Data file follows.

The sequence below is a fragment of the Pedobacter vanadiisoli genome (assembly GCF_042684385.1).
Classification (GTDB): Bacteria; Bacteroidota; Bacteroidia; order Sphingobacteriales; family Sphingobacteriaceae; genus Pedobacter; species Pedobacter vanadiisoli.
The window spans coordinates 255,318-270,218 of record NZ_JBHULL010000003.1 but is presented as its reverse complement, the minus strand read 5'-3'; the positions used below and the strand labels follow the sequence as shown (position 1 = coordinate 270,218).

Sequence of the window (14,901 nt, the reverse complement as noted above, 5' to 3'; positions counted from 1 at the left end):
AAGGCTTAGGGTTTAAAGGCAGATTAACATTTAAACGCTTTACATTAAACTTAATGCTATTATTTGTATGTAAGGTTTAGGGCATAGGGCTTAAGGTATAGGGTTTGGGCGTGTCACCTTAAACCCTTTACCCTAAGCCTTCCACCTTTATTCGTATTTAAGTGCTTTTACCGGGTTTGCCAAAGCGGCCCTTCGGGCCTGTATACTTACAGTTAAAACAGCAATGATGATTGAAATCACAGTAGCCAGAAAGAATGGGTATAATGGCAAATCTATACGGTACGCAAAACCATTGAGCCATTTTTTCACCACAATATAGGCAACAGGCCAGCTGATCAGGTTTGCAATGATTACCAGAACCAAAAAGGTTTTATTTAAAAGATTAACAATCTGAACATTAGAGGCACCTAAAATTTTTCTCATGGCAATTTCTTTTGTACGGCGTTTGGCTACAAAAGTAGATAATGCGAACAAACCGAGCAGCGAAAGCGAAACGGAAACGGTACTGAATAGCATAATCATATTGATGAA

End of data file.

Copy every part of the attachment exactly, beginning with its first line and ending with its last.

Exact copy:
The sequence below is a fragment of the Pedobacter vanadiisoli genome (assembly GCF_042684385.1).
Classification (GTDB): Bacteria; Bacteroidota; Bacteroidia; order Sphingobacteriales; family Sphingobacteriaceae; genus Pedobacter; species Pedobacter vanadiisoli.
The window spans coordinates 255,318-270,218 of record NZ_JBHULL010000003.1 but is presented as its reverse complement, the minus strand read 5'-3'; the positions used below and the strand labels follow the sequence as shown (position 1 = coordinate 270,218).

Sequence of the window (14,901 nt, the reverse complement as noted above, 5' to 3'; positions counted from 1 at the left end):
AAGGCTTAGGGTTTAAAGGCAGATTAACATTTAAACGCTTTACATTAAACTTAATGCTATTATTTGTATGTAAGGTTTAGGGCATAGGGCTTAAGGTATAGGGTTTGGGCGTGTCACCTTAAACCCTTTACCCTAAGCCTTCCACCTTTATTCGTATTTAAGTGCTTTTACCGGGTTTGCCAAAGCGGCCCTTCGGGCCTGTATACTTACAGTTAAAACAGCAATGATGATTGAAATCACAGTAGCCAGAAAGAATGGGTATAATGGCAAATCTATACGGTACGCAAAACCATTGAGCCATTTTTTCACCACAATATAGGCAACAGGCCAGCTGATCAGGTTTGCAATGATTACCAGAACCAAAAAGGTTTTATTTAAAAGATTAACAATCTGAACATTAGAGGCACCTAAAATTTTTCTCATGGCAATTTCTTTTGTACGGCGTTTGGCTACAAAAGTAGATAATGCGAACAAACCGAGCAGCGAAAGCGAAACGGAAACGGTACTGAATAGCATAATCATATTGATGAA